PD/A-111A/2010, Dated: 18th February, 2010
As Chairman, Professional Development Committee, I am receiving a lot of queries/inquiries from not only the members but also the Council Members of the Institute; I felt it expedient to apprise you of the procedure being adopted this year for allotment of branch statutory auditors of public sector banks for the year 2009-10.
Out of the 26 public sector banks, 15 banks have opted for managerial autonomy in the matter of appointment of auditors i.e. they will be appointing the auditors on their own, directly from the panel received from Reserve Bank of India. The name of these 15 banks is as follows:
- State Bank of India
- Allahabad Bank
- Bank of India
- Bank of Baroda
- Canara Bank
- Central Bank of India
- Indian Overseas Bank
- Oriental Bank of Commerce
- Syndicate Bank
- Punjab National Bank
- UCO Bank
- Union Bank of India
- Andhra Bank
- Punjab & Sind Bank
- Bank of Maharashtra
After allotment by these banks, RBI will allocate auditors to balance 11 public sector banks which have not exercised managerial autonomy in the matter of appointment of auditors; the list of which is as follows:
- Corporation Bank
- Dena Bank
- Indian Bank
- United Bank of India
- Vijaya Bank
- State Bank of Bikaner & Jaipur
- State Bank of Hyderabad
- State Bank of Indore
- State Bank of Mysore
- State Bank of Patiala
- State Bank of Travancore
This entire process is expected to be completed by 1st week of March, 2010.
Moreover, I would like to bring to your kind attention that this year, offer letters have also been sent to those chartered accountants firms who are already associated with the same bank as internal auditor for appointment as statutory auditors. As per the directions of RBI, firms associated with internal assignment in the bank have to relinquish the internal assignment before accepting the statutory audit assignment during the year.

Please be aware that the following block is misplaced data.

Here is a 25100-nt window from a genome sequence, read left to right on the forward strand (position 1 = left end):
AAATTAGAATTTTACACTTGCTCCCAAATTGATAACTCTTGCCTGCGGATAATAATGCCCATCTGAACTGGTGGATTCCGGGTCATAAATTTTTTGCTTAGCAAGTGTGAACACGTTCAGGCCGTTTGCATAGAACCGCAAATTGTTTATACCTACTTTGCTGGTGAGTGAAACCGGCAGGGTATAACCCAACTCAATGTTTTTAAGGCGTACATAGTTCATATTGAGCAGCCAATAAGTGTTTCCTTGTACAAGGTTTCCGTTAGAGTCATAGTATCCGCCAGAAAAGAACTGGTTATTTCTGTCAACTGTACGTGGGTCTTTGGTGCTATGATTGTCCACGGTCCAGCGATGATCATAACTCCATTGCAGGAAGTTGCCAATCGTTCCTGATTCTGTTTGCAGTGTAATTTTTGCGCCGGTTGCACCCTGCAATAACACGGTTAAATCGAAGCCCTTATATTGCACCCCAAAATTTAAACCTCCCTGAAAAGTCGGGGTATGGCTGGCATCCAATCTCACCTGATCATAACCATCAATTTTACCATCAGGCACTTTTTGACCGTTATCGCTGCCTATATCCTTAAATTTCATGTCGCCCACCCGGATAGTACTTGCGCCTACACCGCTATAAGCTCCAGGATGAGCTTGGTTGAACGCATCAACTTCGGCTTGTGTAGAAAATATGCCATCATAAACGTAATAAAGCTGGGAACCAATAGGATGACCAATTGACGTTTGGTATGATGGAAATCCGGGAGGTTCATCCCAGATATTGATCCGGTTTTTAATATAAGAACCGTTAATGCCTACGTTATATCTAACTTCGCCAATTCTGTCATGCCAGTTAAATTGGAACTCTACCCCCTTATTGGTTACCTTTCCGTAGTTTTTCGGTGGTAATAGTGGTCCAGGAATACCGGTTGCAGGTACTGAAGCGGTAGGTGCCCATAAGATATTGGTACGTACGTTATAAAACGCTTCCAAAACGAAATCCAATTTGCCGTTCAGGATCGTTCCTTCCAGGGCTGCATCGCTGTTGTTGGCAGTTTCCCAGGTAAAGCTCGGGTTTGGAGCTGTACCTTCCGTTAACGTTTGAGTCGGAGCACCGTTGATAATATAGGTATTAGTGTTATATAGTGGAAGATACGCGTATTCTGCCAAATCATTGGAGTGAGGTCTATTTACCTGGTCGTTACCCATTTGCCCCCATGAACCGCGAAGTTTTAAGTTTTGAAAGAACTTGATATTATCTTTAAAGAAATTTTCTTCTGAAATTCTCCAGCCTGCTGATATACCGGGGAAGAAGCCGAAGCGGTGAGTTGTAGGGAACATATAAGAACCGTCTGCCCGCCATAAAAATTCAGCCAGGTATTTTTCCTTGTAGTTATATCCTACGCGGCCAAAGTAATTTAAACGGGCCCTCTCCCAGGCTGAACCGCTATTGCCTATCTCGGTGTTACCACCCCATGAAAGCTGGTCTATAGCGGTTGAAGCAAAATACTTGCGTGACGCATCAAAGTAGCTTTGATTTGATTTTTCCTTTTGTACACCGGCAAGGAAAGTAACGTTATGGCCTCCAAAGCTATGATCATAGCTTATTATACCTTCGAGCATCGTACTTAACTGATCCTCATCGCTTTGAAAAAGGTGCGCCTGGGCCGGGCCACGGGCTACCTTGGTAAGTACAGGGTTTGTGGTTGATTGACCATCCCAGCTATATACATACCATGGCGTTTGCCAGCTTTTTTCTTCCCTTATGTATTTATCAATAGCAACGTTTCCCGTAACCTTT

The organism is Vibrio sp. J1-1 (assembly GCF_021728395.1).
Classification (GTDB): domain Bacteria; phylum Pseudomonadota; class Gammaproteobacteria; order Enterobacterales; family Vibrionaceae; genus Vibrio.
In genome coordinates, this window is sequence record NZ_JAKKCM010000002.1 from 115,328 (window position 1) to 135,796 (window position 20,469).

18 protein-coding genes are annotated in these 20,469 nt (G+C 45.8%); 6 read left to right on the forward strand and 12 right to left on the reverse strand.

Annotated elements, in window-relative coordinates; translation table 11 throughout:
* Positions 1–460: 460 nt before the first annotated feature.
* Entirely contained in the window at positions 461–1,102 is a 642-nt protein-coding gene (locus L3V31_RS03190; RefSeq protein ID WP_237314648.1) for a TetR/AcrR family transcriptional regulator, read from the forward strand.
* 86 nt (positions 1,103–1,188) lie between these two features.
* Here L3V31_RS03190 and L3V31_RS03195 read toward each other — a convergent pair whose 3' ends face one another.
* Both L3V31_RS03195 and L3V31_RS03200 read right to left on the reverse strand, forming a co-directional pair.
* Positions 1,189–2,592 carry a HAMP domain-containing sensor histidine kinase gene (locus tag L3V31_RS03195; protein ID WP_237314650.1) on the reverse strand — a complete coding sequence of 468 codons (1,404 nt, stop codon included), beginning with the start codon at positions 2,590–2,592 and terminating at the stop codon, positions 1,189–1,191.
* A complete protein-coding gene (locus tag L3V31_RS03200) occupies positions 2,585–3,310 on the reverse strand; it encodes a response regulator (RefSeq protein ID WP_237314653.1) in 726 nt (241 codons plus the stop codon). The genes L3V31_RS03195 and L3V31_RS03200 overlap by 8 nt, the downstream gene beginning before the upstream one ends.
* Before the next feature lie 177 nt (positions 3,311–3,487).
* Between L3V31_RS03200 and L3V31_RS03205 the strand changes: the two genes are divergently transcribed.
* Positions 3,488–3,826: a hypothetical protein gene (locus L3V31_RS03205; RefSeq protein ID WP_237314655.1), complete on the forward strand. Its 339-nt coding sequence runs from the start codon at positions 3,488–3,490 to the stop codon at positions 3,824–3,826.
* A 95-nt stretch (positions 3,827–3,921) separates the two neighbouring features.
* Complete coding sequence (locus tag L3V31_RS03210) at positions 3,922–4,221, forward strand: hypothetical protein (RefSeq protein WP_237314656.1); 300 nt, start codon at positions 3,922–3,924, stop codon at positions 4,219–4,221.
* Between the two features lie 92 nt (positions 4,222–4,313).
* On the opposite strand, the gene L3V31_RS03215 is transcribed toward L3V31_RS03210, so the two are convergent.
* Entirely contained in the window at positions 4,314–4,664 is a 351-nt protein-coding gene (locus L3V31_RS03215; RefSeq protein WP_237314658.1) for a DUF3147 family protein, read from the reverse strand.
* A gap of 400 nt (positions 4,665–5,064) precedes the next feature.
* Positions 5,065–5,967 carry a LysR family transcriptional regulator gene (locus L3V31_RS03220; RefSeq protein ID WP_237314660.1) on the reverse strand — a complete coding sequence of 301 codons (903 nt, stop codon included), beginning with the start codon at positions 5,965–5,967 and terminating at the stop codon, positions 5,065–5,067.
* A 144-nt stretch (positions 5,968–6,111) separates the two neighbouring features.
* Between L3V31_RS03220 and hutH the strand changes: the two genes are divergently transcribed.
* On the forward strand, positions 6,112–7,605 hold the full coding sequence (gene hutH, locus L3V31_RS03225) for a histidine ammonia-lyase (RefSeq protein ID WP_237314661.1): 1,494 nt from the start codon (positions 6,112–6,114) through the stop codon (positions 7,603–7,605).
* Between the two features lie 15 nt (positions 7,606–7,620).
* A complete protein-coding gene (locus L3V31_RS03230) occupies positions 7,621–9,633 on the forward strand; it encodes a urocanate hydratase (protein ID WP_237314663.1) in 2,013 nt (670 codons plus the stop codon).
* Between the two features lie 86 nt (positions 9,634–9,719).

In this regard, I may invite your attention to the Code of Ethics Section 290 “Independence – Assurance Engagements”:
“A statutory auditor of an entity can not be it’s internal auditor as it will not be possible for him to give an independent and objective opinion (Para 173)”
Specifically, attention is also drawn to Para 3.4.9 of the Guidance Note on Independence of Auditors –
“A member must take care to see that he does not get into situations where there could be a conflict of interest and duty. ………….Attention of the members is drawn to the audit assignments where appointment is done by the Comptroller & Auditor General of India (C&AG), Reserve Bank of India (RBI) and such other authorities. In addition to ensuring independence during the assignment, it is also essential to avoid any situation in near future which may be interpreted as a threat to independence, as for example, he or any other partner of his firm should not accept any other assignment such as internal audit, system audit and management consultancy service within one year from the completion of audit assignment”.
Therefore, if a member accepts the statutory audit of the bank in which he was an Internal Auditor in the same financial year, he would be violating the Code of Ethics.
The issue is already under consideration with RBI.
Apart from above, I may inform that the attached FAQs also being hosted on the ICAI website for the ready reference of the members at large. Further, I may state that the abovesaid procedure is only in respect of branch statutory audits; as far as central statutory audits are concerned, all banks are already exercising autonomy for the purpose.
With warm regards,
Professional Development Committee